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Top 5 Most Expensive Flowers – Plus Tips and Dupes

All About Flowers

 

 

Who says you can’t buy happiness when you can buy all the flower arrangements you want? We’ve rounded up five of the most expensive flowers in the market bundled up with handy tips and dupes we highly recommend. A must-read for every flower lover!

 

Clematis

 

Starting off our list is the clematis. Clematis are lovely, delicate flowers from the Ranunculaceae family.  They come in different shades of white, purple, pink, red. Some of its most popular varieties include Nelly Moser, Jackmanii, Pink Flamingo, Constance, Cyanea, and Frankie. 

Dupe: At times, clematis is nearly identical to poppies and garden roses, which can go at a slightly lower price.

Lily of the Valley

All exquisiteness aside, the other reason why Lily of the Valley can be unreasonably expensive is its short blooming season and fussy growing requirements. These divine-looking spring blooms are very hard to come by that not many florist shops offer them and when they do, the price can be unforgivingly high, say, up to $400 per bouquet.

Dupe: Many florists recommend similarly small flowers like sweet peas, baby's breath, and waxflowers as stunning substitutes.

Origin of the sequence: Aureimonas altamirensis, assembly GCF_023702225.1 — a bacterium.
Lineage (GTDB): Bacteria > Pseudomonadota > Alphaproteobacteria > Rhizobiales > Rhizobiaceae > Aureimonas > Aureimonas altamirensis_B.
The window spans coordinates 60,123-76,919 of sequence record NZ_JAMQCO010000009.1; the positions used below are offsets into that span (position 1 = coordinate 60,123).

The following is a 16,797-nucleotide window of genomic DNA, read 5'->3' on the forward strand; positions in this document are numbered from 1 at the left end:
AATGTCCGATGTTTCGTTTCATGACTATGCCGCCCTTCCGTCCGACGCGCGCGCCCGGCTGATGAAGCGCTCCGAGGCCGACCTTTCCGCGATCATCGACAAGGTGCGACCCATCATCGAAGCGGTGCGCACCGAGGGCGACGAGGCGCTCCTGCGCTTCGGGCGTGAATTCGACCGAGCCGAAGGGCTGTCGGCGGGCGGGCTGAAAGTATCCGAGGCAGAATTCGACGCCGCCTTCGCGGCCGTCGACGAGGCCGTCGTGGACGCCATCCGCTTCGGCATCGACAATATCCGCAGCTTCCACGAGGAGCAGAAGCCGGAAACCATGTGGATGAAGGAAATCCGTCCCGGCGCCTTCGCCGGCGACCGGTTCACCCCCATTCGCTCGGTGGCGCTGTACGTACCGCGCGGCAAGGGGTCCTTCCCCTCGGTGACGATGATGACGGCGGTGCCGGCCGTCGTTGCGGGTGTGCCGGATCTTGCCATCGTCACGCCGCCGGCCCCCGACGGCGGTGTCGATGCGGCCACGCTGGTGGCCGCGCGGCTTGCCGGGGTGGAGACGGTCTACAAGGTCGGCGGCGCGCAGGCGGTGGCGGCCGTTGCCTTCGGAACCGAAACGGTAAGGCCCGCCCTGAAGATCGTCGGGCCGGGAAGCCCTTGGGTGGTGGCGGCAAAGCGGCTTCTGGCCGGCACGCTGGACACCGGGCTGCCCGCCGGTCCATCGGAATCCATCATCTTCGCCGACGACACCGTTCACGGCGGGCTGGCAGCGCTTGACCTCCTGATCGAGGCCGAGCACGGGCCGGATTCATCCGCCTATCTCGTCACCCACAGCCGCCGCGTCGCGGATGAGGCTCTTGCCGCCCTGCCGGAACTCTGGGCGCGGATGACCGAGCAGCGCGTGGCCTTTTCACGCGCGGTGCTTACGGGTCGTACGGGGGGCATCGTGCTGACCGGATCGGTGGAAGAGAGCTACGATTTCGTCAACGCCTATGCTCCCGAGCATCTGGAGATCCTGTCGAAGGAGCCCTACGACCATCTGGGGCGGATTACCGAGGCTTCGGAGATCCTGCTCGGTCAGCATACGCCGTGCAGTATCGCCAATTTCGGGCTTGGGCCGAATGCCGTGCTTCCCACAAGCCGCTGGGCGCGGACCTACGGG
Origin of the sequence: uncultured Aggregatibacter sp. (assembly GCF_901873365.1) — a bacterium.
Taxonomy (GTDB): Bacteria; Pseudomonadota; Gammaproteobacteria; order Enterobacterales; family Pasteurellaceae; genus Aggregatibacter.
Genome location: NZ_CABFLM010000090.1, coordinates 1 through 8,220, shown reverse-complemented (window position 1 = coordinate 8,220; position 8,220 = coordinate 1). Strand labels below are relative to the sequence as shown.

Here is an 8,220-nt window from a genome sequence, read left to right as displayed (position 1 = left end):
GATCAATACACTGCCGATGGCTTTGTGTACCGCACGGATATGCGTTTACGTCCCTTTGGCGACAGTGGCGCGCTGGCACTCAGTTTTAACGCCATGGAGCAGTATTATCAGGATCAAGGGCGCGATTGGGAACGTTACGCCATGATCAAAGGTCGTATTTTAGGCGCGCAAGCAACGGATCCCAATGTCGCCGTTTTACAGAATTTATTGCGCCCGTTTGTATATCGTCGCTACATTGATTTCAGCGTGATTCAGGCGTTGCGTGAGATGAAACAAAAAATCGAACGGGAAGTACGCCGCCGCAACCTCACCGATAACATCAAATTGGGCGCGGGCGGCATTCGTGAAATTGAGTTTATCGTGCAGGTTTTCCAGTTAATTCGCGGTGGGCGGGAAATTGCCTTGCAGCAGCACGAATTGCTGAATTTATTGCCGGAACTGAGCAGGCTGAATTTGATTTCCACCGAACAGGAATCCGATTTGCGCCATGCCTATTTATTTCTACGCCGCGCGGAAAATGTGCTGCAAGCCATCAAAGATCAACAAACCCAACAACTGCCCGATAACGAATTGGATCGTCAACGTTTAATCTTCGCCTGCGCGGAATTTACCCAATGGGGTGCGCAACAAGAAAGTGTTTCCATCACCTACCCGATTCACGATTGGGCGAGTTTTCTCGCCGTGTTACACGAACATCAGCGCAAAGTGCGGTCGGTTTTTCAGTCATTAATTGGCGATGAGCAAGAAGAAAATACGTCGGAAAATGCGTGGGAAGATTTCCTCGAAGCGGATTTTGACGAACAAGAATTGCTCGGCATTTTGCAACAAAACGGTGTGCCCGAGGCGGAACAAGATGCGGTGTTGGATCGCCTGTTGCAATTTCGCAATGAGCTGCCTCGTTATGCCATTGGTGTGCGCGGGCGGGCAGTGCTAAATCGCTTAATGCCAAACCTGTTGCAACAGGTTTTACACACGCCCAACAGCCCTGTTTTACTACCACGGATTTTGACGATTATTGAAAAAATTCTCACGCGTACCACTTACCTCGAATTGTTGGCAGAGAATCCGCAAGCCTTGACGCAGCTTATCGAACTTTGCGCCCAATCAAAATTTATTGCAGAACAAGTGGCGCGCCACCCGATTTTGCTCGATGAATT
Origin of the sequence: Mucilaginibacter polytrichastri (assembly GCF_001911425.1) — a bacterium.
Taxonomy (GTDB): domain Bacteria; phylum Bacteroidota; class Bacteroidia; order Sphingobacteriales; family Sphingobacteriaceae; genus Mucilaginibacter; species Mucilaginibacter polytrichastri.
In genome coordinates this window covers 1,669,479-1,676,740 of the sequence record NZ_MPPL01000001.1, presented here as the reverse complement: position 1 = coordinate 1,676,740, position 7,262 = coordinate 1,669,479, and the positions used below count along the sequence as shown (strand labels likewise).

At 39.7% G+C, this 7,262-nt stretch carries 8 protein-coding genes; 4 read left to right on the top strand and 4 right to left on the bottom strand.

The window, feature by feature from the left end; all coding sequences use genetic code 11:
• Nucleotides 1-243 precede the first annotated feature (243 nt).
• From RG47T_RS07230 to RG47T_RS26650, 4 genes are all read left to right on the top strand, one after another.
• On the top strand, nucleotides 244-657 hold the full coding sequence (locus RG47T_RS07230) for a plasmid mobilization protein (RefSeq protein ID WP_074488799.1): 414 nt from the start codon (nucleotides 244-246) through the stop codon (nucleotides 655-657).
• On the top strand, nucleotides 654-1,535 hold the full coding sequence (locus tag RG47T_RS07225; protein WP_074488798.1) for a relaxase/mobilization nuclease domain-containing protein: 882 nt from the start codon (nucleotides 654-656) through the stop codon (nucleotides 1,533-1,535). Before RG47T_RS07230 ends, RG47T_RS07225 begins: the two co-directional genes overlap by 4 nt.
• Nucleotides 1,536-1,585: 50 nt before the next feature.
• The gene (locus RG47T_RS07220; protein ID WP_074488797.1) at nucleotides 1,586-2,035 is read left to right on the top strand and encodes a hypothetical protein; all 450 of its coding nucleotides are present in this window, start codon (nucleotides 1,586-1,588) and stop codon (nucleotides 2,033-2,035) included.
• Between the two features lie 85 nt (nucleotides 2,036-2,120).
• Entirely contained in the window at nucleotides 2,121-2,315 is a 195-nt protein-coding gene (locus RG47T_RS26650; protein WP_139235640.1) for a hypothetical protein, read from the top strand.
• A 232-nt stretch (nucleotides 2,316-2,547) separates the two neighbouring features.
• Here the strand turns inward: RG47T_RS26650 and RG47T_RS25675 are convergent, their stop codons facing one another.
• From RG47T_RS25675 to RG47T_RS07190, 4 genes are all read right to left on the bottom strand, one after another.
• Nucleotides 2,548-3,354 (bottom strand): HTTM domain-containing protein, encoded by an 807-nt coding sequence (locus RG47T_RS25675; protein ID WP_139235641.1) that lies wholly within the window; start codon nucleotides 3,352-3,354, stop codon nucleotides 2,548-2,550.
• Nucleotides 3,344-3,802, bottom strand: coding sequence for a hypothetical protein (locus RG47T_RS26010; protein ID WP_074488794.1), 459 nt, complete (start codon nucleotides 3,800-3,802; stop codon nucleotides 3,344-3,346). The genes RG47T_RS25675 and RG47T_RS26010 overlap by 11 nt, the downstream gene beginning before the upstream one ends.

Hydrangea

 

Pure white and blue hydrangeas may be on the cheaper side. But if you fancy periwinkle purple or fuchsia perhaps, multiply the tab to three, ranging from $8 to $30, depending on the size and color.  

Dupe: Stock and cockscomb are a budget-friendly alternative to hydrangeas. Equally colorful and beautiful, simply cut off the green parts of the stock flowers, arrange them in clusters, and no one would even second guess. All that at only $2 to $4 per stem. 

17th Century Tulip Bulb

 

Incredibly rare, this tulip reportedly costs 10,000 guilders and is considered a status symbol if seen in anyone’s garden.

 

Dupe:  Any other tulip variety, which costs anywhere from $2 to $6 per stem. Let’s be realistic. All tulips are classic beauties. Can’t go wrong with a classic.

Juliet Rose

 

A million-dollar rose – $15.8 million to be specific – that debuted in the Chelsea Flower Show of Fall 2006, David Austin, appointed Officer of the Order of the British Empire in The Queen's Birthday Honors List for services to horticulture, devoted 15 long years to perfect this marvelous magnificence.

Dupe:  Peonies, cabbage roses, garden roses look like sisters of the Juliet Rose, perfect dupes without hurting your wallet.



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